The Goddess Gaia is alive In this time and in this space She speaks in sunrises And waves against the shore She sings with the wind She dances in moonlight She holds you close Your heart beats in time with hers A great, grand hope and possibility For this planet.
A blush of green begins Delicate lace of wild plums Graces gray forestscapes
Heartbeat in the forest sings The passion of life untapped. The soul of the world is speaking the language of spring.
During the drought we experienced in Missouri around three years ago, a lot of the trees in our woods died. Some of them died that year, but we weren’t absolutely sure they were really gone until no new leaves grew the following year. Some of them died the following summer, probably due to having been weakened so much by the drought conditions that they couldn’t rebound. This past winter, for a variety of reasons, we decided to cut some of them down. It felt, and continues to feel, like a somewhat “selfish” decision to have cut them, like we should have just let the cycle of the forest continue its life and rhythm unimpeded by human interference. It was hard to evaluate the variables of good woodlot management, firewood procurement, and personal safety while also feeling like I was betraying my sacred spot in the woods, betraying the relationship I built there. I still don’t know whether we made the right choice. I do know that the landscape in the woods has changed now and it pains me to see what we have done.
When planning a ritual involving children, I always have to remind myself to keep it short and simple! Just in time for Spring Equinox, I'd like to share the simple ritual of spring welcome that my family and I enjoyed over the weekend with a group of our friends. This ritual is designed to be done at night around a campfire and to be followed by a drum circle...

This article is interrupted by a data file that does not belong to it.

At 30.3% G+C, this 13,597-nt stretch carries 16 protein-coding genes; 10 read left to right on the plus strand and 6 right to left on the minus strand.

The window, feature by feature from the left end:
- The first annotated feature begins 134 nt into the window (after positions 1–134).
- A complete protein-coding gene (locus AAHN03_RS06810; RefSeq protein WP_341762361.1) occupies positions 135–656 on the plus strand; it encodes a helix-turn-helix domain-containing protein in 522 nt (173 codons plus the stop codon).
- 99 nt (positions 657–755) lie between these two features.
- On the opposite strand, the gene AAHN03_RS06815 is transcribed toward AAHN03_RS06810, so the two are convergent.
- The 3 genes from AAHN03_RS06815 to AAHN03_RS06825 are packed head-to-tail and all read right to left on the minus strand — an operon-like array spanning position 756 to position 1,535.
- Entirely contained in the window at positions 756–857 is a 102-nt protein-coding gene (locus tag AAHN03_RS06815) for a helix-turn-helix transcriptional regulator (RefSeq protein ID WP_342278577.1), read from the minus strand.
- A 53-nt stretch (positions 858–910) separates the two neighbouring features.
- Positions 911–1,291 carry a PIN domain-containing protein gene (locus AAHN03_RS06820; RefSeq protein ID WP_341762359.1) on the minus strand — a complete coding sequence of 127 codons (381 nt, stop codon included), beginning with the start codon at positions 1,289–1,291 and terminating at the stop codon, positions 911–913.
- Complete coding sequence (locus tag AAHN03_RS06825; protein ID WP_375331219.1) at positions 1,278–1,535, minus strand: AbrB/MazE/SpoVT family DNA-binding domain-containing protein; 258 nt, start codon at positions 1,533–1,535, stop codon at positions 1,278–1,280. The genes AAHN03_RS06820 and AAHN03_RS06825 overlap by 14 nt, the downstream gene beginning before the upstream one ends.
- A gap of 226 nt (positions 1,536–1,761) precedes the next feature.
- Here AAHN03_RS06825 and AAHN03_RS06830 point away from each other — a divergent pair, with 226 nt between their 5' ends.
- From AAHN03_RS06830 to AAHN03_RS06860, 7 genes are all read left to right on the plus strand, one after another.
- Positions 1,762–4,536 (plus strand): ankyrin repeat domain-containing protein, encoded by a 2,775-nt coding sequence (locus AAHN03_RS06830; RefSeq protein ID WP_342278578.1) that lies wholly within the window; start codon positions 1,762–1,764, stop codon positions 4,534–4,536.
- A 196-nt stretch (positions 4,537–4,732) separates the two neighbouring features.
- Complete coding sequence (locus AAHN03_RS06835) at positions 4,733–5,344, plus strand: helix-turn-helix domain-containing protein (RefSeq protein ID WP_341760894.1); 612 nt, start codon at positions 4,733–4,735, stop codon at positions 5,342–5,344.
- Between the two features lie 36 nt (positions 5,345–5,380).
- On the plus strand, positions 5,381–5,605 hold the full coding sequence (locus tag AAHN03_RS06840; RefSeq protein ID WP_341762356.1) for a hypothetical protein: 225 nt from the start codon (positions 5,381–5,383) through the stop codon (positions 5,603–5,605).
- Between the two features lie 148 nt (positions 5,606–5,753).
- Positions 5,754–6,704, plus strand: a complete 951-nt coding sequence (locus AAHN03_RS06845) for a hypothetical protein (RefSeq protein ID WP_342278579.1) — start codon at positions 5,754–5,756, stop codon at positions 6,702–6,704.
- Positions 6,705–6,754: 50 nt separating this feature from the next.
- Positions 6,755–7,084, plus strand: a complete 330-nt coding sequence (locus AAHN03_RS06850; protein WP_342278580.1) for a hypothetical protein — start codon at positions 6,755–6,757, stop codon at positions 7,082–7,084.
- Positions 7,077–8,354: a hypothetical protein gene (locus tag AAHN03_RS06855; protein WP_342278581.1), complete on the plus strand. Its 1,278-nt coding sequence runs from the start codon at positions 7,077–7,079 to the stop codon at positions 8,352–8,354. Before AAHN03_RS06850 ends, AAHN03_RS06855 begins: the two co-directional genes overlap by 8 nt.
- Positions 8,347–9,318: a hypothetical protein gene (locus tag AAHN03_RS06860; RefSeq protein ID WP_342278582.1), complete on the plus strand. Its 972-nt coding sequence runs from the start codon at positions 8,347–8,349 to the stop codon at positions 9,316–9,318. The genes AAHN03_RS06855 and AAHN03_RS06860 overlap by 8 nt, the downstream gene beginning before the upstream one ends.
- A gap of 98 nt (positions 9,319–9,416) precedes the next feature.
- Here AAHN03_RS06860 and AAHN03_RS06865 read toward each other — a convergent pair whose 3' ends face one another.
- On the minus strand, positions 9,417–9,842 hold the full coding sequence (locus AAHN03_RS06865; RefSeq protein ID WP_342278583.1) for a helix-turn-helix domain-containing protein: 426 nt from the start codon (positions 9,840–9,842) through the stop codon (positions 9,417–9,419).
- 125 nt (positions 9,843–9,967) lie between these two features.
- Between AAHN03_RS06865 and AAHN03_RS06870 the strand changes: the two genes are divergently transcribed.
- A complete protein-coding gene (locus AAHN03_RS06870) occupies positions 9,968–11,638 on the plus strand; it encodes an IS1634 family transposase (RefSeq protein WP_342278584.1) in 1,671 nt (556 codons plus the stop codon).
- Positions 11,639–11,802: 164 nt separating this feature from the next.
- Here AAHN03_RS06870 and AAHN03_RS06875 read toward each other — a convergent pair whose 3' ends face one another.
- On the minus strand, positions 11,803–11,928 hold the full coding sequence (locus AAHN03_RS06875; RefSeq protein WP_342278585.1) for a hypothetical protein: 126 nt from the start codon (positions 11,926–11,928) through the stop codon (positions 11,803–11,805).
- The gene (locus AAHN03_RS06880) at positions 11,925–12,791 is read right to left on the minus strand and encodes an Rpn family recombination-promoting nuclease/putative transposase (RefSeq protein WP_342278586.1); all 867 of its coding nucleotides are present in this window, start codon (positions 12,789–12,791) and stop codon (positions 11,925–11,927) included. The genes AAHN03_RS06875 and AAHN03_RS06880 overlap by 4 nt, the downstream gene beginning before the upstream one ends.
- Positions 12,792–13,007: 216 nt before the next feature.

Bone wind has returned mother of winter’s chill sweeping through bare branches and rattling dusty leaves.
The remnants of summer have completely faded and the doorway to the new year has cracked open.
With the skeletal swirl of frost and freeze I see the hint of new things waiting to burst from behind the door.
Hibernating now perhaps hunkered down to wait it out resting, biding time, percolating nestled in darkness but, oh so ready, to grow.
It is only on the surface that the world prepares to take a long nap underneath the crust change boils life bubbles new ideas gestate and time crowns anew with the promise and potential of birth held in cupped hands.
The flame of fresh ideas flickers and catches until the blaze of possibility envelopes the cold.
One Imbolc, former pagan blogger Teo Bishop wrote about creating community poetry for use in liturgy based on the starting line, "I keep vigil to the fire in my heart." As someone who frequently experiences spontaneous poetry in the sacred spot in the woods behind my house, an experience I refer to as theapoetics, I was instantly captivated by this idea. Imbolc has a natural connection to the cycles of pregnancy, birth, and breastfeeding and the fire in my own heart burns brightly for these pivotal life experiences. So, I went down to the woods, opened my mouth and this is what emerged…